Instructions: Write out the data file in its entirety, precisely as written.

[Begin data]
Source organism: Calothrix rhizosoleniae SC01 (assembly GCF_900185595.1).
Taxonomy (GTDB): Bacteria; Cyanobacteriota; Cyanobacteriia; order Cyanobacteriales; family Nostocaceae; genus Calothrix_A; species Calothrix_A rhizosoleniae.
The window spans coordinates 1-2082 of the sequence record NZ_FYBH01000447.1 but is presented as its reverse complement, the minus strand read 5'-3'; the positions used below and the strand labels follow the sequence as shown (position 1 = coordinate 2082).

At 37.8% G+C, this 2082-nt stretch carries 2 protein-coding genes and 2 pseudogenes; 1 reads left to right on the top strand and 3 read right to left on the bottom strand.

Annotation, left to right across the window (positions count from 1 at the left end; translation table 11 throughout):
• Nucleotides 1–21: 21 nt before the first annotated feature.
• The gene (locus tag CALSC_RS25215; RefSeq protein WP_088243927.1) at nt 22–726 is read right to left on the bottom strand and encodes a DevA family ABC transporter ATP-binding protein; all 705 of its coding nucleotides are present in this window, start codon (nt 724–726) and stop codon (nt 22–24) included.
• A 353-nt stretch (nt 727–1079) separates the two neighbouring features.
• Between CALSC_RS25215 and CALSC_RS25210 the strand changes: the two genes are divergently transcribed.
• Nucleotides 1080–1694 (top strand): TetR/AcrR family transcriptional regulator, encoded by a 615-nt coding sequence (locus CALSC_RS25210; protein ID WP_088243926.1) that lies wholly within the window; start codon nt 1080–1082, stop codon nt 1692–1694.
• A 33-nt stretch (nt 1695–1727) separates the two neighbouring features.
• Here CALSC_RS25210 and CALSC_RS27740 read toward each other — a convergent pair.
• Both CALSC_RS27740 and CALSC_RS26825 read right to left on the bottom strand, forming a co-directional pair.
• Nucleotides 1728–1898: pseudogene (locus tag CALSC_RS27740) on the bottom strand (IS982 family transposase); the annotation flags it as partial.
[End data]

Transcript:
Source organism: Calothrix rhizosoleniae SC01 (assembly GCF_900185595.1).
Taxonomy (GTDB): Bacteria; Cyanobacteriota; Cyanobacteriia; order Cyanobacteriales; family Nostocaceae; genus Calothrix_A; species Calothrix_A rhizosoleniae.
The window spans coordinates 1-2082 of the sequence record NZ_FYBH01000447.1 but is presented as its reverse complement, the minus strand read 5'-3'; the positions used below and the strand labels follow the sequence as shown (position 1 = coordinate 2082).

At 37.8% G+C, this 2082-nt stretch carries 2 protein-coding genes and 2 pseudogenes; 1 reads left to right on the top strand and 3 read right to left on the bottom strand.

Annotation, left to right across the window (positions count from 1 at the left end; translation table 11 throughout):
• Nucleotides 1–21: 21 nt before the first annotated feature.
• The gene (locus tag CALSC_RS25215; RefSeq protein WP_088243927.1) at nt 22–726 is read right to left on the bottom strand and encodes a DevA family ABC transporter ATP-binding protein; all 705 of its coding nucleotides are present in this window, start codon (nt 724–726) and stop codon (nt 22–24) included.
• A 353-nt stretch (nt 727–1079) separates the two neighbouring features.
• Between CALSC_RS25215 and CALSC_RS25210 the strand changes: the two genes are divergently transcribed.
• Nucleotides 1080–1694 (top strand): TetR/AcrR family transcriptional regulator, encoded by a 615-nt coding sequence (locus CALSC_RS25210; protein ID WP_088243926.1) that lies wholly within the window; start codon nt 1080–1082, stop codon nt 1692–1694.
• A 33-nt stretch (nt 1695–1727) separates the two neighbouring features.
• Here CALSC_RS25210 and CALSC_RS27740 read toward each other — a convergent pair.
• Both CALSC_RS27740 and CALSC_RS26825 read right to left on the bottom strand, forming a co-directional pair.
• Nucleotides 1728–1898: pseudogene (locus tag CALSC_RS27740) on the bottom strand (IS982 family transposase); the annotation flags it as partial.